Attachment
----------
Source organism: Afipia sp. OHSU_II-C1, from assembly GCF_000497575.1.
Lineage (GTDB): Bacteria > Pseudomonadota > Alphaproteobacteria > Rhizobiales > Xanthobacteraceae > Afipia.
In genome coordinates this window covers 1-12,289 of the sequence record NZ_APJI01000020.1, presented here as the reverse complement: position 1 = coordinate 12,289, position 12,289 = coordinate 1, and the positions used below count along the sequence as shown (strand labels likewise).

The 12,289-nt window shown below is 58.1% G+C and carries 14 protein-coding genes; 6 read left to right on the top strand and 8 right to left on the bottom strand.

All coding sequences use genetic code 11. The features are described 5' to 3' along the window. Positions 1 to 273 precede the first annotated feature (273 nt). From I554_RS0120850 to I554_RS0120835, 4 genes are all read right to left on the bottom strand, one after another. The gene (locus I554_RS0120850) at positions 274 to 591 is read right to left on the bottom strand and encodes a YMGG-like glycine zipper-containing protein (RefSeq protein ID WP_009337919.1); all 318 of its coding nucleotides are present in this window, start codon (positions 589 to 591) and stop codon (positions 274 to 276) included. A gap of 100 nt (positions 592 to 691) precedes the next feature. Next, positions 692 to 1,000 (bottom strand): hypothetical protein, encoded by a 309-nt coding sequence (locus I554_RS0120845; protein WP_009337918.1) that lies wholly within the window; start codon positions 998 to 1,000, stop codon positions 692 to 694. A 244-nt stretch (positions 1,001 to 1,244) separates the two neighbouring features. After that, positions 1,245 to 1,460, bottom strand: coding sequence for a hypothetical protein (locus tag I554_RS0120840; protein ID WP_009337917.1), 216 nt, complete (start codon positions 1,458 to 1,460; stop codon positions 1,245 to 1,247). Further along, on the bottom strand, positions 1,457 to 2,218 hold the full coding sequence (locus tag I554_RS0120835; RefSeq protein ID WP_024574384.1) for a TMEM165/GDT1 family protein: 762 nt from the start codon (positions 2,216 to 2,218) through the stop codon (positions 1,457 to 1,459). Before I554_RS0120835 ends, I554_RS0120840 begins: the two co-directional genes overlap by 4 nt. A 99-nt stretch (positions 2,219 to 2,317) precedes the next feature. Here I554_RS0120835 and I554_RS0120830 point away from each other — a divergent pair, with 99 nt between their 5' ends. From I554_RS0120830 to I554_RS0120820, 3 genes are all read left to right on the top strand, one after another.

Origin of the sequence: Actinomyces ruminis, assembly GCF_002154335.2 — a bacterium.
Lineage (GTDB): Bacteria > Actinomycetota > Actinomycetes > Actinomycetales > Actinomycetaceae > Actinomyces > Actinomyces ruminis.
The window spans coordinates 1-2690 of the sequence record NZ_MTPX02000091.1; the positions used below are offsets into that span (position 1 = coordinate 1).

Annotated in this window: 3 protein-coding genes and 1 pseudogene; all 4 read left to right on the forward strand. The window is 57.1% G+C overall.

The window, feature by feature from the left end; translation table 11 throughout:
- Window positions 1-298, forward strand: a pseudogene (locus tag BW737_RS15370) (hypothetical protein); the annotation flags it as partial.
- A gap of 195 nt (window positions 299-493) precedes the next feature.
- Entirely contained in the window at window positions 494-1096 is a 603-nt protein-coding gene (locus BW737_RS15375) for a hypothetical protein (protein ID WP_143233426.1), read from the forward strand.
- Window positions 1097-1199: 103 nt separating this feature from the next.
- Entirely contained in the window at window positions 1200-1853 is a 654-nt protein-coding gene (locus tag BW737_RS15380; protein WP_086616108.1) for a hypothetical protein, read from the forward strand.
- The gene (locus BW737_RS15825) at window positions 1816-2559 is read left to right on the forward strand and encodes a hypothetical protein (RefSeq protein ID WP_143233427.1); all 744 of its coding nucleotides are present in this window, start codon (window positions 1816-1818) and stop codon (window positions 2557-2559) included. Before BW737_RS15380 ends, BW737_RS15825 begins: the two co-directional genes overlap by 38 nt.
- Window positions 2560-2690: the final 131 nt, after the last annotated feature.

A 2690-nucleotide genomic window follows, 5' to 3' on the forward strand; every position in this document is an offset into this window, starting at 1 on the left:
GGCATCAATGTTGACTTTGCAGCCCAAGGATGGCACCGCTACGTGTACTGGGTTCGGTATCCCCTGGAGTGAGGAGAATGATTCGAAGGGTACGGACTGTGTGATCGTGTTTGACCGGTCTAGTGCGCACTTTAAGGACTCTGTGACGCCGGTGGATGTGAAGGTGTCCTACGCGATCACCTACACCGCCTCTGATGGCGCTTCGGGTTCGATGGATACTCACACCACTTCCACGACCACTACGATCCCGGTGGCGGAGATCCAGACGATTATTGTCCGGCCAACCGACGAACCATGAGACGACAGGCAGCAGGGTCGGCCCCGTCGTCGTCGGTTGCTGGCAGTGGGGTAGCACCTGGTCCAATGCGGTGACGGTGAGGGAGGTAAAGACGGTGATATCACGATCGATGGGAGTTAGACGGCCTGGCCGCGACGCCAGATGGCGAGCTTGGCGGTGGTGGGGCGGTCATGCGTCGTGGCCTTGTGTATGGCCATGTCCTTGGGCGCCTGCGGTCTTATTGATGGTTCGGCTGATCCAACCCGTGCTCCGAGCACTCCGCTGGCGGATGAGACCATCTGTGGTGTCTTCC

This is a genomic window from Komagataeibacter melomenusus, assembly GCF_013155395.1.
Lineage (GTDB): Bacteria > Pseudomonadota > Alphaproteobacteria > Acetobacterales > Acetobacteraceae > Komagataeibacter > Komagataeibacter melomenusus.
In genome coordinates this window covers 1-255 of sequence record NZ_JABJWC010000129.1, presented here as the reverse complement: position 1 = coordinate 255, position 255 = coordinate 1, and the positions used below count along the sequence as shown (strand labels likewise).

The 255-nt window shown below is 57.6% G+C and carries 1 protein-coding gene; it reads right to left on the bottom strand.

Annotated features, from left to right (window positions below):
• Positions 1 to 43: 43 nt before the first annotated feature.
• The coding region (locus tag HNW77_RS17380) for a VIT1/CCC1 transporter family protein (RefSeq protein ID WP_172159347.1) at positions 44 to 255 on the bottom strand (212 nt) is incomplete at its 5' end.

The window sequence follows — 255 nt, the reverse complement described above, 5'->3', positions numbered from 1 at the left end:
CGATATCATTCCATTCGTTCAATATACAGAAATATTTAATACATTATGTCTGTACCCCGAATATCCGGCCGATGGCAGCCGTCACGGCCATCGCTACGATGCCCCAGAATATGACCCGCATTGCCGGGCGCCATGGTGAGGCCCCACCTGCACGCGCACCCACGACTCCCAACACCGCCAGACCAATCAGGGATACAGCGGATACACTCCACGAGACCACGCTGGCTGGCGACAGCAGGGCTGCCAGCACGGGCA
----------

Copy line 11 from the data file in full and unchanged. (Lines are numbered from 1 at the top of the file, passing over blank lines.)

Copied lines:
- Window positions 1-298, forward strand: a pseudogene (locus tag BW737_RS15370) (hypothetical protein); the annotation flags it as partial.